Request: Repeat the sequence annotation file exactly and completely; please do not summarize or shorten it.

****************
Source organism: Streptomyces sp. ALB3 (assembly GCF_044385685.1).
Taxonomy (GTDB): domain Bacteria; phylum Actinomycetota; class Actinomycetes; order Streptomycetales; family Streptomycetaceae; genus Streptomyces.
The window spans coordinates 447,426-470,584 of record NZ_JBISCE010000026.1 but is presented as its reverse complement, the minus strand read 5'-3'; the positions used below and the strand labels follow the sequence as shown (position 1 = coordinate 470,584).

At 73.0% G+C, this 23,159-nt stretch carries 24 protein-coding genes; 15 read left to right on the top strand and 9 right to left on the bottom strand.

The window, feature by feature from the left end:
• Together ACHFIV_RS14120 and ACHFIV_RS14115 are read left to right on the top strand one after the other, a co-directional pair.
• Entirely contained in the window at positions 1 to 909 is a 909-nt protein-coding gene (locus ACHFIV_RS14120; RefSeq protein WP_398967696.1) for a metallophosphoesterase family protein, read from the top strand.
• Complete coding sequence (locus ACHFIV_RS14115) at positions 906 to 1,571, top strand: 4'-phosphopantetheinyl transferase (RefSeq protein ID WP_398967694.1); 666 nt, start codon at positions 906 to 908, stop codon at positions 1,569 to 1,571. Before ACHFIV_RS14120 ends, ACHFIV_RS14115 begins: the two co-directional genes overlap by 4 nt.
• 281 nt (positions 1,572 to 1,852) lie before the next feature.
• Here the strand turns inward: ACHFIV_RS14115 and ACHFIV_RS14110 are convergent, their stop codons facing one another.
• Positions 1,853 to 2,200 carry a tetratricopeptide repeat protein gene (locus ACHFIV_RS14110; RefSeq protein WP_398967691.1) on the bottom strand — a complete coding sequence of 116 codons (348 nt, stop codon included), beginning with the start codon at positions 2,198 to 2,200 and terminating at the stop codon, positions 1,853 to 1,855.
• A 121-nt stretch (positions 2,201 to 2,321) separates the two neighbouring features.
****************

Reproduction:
Source organism: Streptomyces sp. ALB3 (assembly GCF_044385685.1).
Taxonomy (GTDB): domain Bacteria; phylum Actinomycetota; class Actinomycetes; order Streptomycetales; family Streptomycetaceae; genus Streptomyces.
The window spans coordinates 447,426-470,584 of record NZ_JBISCE010000026.1 but is presented as its reverse complement, the minus strand read 5'-3'; the positions used below and the strand labels follow the sequence as shown (position 1 = coordinate 470,584).

At 73.0% G+C, this 23,159-nt stretch carries 24 protein-coding genes; 15 read left to right on the top strand and 9 right to left on the bottom strand.

The window, feature by feature from the left end:
• Together ACHFIV_RS14120 and ACHFIV_RS14115 are read left to right on the top strand one after the other, a co-directional pair.
• Entirely contained in the window at positions 1 to 909 is a 909-nt protein-coding gene (locus ACHFIV_RS14120; RefSeq protein WP_398967696.1) for a metallophosphoesterase family protein, read from the top strand.
• Complete coding sequence (locus ACHFIV_RS14115) at positions 906 to 1,571, top strand: 4'-phosphopantetheinyl transferase (RefSeq protein ID WP_398967694.1); 666 nt, start codon at positions 906 to 908, stop codon at positions 1,569 to 1,571. Before ACHFIV_RS14120 ends, ACHFIV_RS14115 begins: the two co-directional genes overlap by 4 nt.
• 281 nt (positions 1,572 to 1,852) lie before the next feature.
• Here the strand turns inward: ACHFIV_RS14115 and ACHFIV_RS14110 are convergent, their stop codons facing one another.
• Positions 1,853 to 2,200 carry a tetratricopeptide repeat protein gene (locus ACHFIV_RS14110; RefSeq protein WP_398967691.1) on the bottom strand — a complete coding sequence of 116 codons (348 nt, stop codon included), beginning with the start codon at positions 2,198 to 2,200 and terminating at the stop codon, positions 1,853 to 1,855.
• A 121-nt stretch (positions 2,201 to 2,321) separates the two neighbouring features.